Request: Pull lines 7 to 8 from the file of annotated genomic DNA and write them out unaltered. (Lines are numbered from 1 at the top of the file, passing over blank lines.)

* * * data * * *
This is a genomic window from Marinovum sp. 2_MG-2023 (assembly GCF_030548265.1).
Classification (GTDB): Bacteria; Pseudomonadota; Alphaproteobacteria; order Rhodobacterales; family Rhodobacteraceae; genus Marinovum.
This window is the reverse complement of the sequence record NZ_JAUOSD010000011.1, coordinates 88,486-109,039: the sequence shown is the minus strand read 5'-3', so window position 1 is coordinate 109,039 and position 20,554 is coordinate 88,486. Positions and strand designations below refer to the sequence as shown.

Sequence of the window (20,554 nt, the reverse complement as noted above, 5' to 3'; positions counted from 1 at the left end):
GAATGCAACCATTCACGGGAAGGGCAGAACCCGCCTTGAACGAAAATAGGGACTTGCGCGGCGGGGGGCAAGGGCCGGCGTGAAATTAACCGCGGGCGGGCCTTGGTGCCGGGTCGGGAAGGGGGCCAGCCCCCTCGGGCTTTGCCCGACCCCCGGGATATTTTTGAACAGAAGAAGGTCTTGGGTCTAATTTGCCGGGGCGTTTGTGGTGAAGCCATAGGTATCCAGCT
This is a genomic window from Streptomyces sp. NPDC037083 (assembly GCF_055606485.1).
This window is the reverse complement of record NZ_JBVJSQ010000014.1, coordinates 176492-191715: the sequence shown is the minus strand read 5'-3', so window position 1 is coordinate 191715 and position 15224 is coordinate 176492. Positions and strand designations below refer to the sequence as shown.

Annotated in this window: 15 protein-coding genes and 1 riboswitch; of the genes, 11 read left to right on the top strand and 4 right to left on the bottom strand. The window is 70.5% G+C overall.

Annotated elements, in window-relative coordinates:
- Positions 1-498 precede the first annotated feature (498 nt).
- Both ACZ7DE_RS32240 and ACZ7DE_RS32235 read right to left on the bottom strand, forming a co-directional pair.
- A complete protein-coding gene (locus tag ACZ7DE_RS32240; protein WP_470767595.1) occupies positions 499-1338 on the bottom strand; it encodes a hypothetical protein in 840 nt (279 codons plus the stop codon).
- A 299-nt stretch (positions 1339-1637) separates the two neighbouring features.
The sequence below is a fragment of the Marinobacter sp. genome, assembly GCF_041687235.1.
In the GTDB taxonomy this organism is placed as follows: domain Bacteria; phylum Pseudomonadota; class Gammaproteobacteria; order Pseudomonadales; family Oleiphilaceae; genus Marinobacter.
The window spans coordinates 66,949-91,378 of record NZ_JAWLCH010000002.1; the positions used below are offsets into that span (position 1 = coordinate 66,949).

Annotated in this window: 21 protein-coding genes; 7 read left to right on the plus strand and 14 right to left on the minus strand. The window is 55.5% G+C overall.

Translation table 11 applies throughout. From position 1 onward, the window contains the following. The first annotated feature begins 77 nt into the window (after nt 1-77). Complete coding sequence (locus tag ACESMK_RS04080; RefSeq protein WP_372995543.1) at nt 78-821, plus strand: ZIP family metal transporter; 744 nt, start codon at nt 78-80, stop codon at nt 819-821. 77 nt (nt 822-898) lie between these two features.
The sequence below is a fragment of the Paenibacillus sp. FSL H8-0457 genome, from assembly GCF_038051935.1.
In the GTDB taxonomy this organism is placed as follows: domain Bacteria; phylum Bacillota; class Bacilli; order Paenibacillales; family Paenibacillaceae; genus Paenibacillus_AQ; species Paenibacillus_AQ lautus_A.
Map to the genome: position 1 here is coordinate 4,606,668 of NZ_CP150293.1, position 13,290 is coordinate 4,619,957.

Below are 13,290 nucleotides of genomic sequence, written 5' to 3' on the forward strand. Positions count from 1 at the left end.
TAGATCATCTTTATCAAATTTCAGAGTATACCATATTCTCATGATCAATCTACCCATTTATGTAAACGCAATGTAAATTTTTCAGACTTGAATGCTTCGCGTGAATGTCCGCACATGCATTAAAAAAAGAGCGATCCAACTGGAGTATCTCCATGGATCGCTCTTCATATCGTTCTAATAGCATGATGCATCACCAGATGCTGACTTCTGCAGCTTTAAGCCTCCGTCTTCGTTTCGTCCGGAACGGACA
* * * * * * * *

This window is the reverse complement of record NZ_JBVJSQ010000014.1, coordinates 176492-191715: the sequence shown is the minus strand read 5'-3', so window position 1 is coordinate 191715 and position 15224 is coordinate 176492. Positions and strand designations below refer to the sequence as shown.

Annotated in this window: 15 protein-coding genes and 1 riboswitch; of the genes, 11 read left to right on the top strand and 4 right to left on the bottom strand. The window is 70.5% G+C overall.